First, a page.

About Us




Guards Magazine Travel Offer


More Features

People, Places & Events



Book Reviews




Geoffrey Atkins
Late Grenadier Guards

by Major James Gatehouse
formerly Grenadier Guards

Geoffrey Willoughby Thomas Atkins died on 6th November 2021, aged 94. He was a gloriously talented sportsman, among the greatest racket-sports players of his generation and he excelled at the explosive game of rackets, the ancient forerunner of squash. Although he only took up rackets on a whim as a sixth former at Rugby School, his exquisite touch, athleticism and zen-like calmness propelled him to a string of major titles, and he is considered to be one of the outstanding world champions of the post-war era.

Geoffrey Atkins and his twin brother Robert were born into an Indian Army family in Poona (now Pune) in India on 20th January 1927. Their traditional, sporty father Geoffrey Atkins was a lieutenant-colonel in the Punjab Regiment. Their mother, Ursula, was a former nurse and an eccentric animal lover, so passionate about her Pekinese dogs that she would feed them the daintiest treats before anyone else was given supper.

The young boys were sent back to England to prep school, where Geoffrey displayed precocious gifts as an expressive, fine-featured child actor, garnering rave reviews when he starred in two West End plays. He was also cast in several films, including two with Robert Donat; Goodbye Mr Chips as the Duke of Dorset, and The Young Mr Pitt, in which he played Pitt as a boy. The MGM Studio offered him a contract in Hollywood but, to his disappointment, his father vetoed the idea.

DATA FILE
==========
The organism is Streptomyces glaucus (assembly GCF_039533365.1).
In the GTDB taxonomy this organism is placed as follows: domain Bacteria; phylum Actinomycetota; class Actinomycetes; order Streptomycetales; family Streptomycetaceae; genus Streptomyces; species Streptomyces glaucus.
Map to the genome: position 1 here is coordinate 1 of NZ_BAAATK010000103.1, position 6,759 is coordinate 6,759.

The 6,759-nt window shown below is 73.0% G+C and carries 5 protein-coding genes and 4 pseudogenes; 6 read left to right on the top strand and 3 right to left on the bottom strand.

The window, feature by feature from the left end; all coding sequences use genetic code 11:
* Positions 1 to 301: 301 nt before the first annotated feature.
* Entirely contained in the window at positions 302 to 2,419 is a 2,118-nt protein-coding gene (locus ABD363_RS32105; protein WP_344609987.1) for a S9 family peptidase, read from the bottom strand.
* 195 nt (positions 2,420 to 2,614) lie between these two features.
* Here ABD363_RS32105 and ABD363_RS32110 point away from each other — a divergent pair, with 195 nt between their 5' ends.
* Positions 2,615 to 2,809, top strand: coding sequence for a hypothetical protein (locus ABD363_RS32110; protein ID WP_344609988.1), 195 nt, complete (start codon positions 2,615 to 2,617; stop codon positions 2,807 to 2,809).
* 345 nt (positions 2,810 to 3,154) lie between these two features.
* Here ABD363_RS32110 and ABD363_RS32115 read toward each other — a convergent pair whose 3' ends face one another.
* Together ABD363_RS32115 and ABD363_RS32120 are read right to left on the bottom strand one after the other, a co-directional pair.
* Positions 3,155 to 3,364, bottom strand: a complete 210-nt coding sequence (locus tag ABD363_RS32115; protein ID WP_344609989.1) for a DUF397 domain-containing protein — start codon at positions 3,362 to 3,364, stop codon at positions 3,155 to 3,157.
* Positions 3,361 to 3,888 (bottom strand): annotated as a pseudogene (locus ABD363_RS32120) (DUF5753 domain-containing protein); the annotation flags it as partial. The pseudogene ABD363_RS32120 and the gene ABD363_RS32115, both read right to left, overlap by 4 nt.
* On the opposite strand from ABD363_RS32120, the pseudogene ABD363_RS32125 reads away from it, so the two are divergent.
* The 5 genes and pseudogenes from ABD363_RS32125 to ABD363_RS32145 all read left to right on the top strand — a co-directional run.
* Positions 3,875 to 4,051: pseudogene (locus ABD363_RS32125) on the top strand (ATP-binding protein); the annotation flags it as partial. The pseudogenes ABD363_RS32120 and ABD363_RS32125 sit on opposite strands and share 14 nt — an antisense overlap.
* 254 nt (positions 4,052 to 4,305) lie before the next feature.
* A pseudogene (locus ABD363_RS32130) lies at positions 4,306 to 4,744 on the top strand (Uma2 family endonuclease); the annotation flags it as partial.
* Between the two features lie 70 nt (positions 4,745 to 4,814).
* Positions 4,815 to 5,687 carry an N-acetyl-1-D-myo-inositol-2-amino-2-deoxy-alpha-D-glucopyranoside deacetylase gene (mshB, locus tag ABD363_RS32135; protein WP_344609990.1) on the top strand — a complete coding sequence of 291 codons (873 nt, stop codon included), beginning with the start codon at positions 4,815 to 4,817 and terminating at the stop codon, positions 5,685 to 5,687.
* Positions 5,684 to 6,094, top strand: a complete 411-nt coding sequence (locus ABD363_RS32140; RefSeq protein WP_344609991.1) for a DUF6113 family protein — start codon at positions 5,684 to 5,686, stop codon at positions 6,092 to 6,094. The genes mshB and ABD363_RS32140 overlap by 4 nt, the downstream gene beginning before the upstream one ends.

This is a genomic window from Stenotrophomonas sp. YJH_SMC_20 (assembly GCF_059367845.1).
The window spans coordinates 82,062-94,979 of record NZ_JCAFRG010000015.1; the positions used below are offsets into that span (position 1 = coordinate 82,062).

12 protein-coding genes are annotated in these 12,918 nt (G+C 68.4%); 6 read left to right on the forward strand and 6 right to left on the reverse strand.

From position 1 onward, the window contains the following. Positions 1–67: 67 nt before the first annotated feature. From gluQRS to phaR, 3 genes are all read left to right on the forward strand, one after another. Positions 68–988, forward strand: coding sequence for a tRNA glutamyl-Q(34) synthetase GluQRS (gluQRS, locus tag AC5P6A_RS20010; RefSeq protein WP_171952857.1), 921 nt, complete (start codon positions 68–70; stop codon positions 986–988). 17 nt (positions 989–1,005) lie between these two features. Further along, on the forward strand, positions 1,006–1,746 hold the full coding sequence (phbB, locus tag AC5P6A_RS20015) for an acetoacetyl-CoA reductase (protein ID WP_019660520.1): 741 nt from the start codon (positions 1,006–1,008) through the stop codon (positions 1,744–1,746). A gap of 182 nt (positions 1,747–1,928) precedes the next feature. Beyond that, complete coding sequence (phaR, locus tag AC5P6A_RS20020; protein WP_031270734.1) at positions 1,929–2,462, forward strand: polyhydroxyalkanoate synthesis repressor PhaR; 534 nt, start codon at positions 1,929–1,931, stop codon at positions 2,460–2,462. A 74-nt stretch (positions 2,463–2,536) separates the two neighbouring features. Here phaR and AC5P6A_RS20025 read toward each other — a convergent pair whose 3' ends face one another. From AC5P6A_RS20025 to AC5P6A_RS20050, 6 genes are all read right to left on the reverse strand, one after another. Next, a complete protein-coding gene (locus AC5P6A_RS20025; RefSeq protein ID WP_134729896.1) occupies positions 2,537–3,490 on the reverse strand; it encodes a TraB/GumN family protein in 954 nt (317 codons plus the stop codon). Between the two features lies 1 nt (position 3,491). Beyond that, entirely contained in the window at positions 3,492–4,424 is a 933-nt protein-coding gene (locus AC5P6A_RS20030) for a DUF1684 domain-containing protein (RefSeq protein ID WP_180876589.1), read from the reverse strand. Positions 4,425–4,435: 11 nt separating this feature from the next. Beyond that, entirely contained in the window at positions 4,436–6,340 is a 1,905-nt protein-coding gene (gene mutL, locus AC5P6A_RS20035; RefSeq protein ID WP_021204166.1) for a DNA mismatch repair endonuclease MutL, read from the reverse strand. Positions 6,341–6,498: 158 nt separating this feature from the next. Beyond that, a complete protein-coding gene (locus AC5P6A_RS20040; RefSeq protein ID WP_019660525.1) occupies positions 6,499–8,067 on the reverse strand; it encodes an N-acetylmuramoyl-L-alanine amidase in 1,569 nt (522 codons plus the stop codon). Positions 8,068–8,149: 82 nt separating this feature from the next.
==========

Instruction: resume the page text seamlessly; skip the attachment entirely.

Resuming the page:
At Rugby School, Atkins shone at squash, rugby, hockey and cricket. In his final year, noticing that the school’s two rackets courts were often empty, he asked the resident professional, 70-year-old Harry Grey, if he could have a go. He was hooked at once and practised alone for hours, mastering the speed of the ball and the court’s angles. He then began playing competitively, with immediate success. ‘Rackets is a challenging game technically, where anticipation, footwork and precision are essential, and there is no room for error’, he later recalled. ‘I felt a strong sense of achievement in pulling everything together and playing this difficult game well. There’s great exhilaration when you hit the ball in the sweet spot of the racket and see it rocket away for a winner’.

In June 1946 he joined the Regiment on a short service commission. While a young officer, Atkins developed his skills as a doubles player and partnered another Grenadier and also his company commander at Sandhurst, Ronnie Taylor, to the Army rackets championship, four years in a row. After leaving the Army (before he could be elected to the First Guards Club), he went on to Queens’ College, Cambridge, but did barely any work, instead spending most of his time playing sport and winning Blues in rackets, Real Tennis and squash, in which he twice represented England.